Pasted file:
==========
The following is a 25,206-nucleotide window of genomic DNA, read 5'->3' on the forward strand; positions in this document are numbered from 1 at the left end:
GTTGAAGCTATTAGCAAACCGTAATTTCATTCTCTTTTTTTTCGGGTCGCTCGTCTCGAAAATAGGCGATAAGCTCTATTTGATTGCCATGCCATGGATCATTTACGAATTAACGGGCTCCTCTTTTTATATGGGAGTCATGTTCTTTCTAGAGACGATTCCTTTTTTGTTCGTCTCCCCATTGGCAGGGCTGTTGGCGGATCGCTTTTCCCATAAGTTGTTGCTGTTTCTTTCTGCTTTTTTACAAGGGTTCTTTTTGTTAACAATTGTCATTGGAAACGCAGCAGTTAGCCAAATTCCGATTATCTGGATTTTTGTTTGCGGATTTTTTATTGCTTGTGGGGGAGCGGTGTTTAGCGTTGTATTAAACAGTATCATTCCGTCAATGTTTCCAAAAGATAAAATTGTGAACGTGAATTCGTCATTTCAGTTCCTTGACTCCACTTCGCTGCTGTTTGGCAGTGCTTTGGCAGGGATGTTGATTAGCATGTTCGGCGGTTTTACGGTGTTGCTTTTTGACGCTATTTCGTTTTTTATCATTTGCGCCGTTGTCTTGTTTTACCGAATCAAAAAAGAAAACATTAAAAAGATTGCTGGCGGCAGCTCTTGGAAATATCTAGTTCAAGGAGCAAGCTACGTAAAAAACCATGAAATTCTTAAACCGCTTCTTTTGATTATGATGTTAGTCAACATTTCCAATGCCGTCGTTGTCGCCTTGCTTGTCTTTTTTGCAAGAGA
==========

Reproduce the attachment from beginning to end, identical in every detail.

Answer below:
The following is a 25,206-nucleotide window of genomic DNA, read 5'->3' on the forward strand; positions in this document are numbered from 1 at the left end:
GTTGAAGCTATTAGCAAACCGTAATTTCATTCTCTTTTTTTTCGGGTCGCTCGTCTCGAAAATAGGCGATAAGCTCTATTTGATTGCCATGCCATGGATCATTTACGAATTAACGGGCTCCTCTTTTTATATGGGAGTCATGTTCTTTCTAGAGACGATTCCTTTTTTGTTCGTCTCCCCATTGGCAGGGCTGTTGGCGGATCGCTTTTCCCATAAGTTGTTGCTGTTTCTTTCTGCTTTTTTACAAGGGTTCTTTTTGTTAACAATTGTCATTGGAAACGCAGCAGTTAGCCAAATTCCGATTATCTGGATTTTTGTTTGCGGATTTTTTATTGCTTGTGGGGGAGCGGTGTTTAGCGTTGTATTAAACAGTATCATTCCGTCAATGTTTCCAAAAGATAAAATTGTGAACGTGAATTCGTCATTTCAGTTCCTTGACTCCACTTCGCTGCTGTTTGGCAGTGCTTTGGCAGGGATGTTGATTAGCATGTTCGGCGGTTTTACGGTGTTGCTTTTTGACGCTATTTCGTTTTTTATCATTTGCGCCGTTGTCTTGTTTTACCGAATCAAAAAAGAAAACATTAAAAAGATTGCTGGCGGCAGCTCTTGGAAATATCTAGTTCAAGGAGCAAGCTACGTAAAAAACCATGAAATTCTTAAACCGCTTCTTTTGATTATGATGTTAGTCAACATTTCCAATGCCGTCGTTGTCGCCTTGCTTGTCTTTTTTGCAAGAGA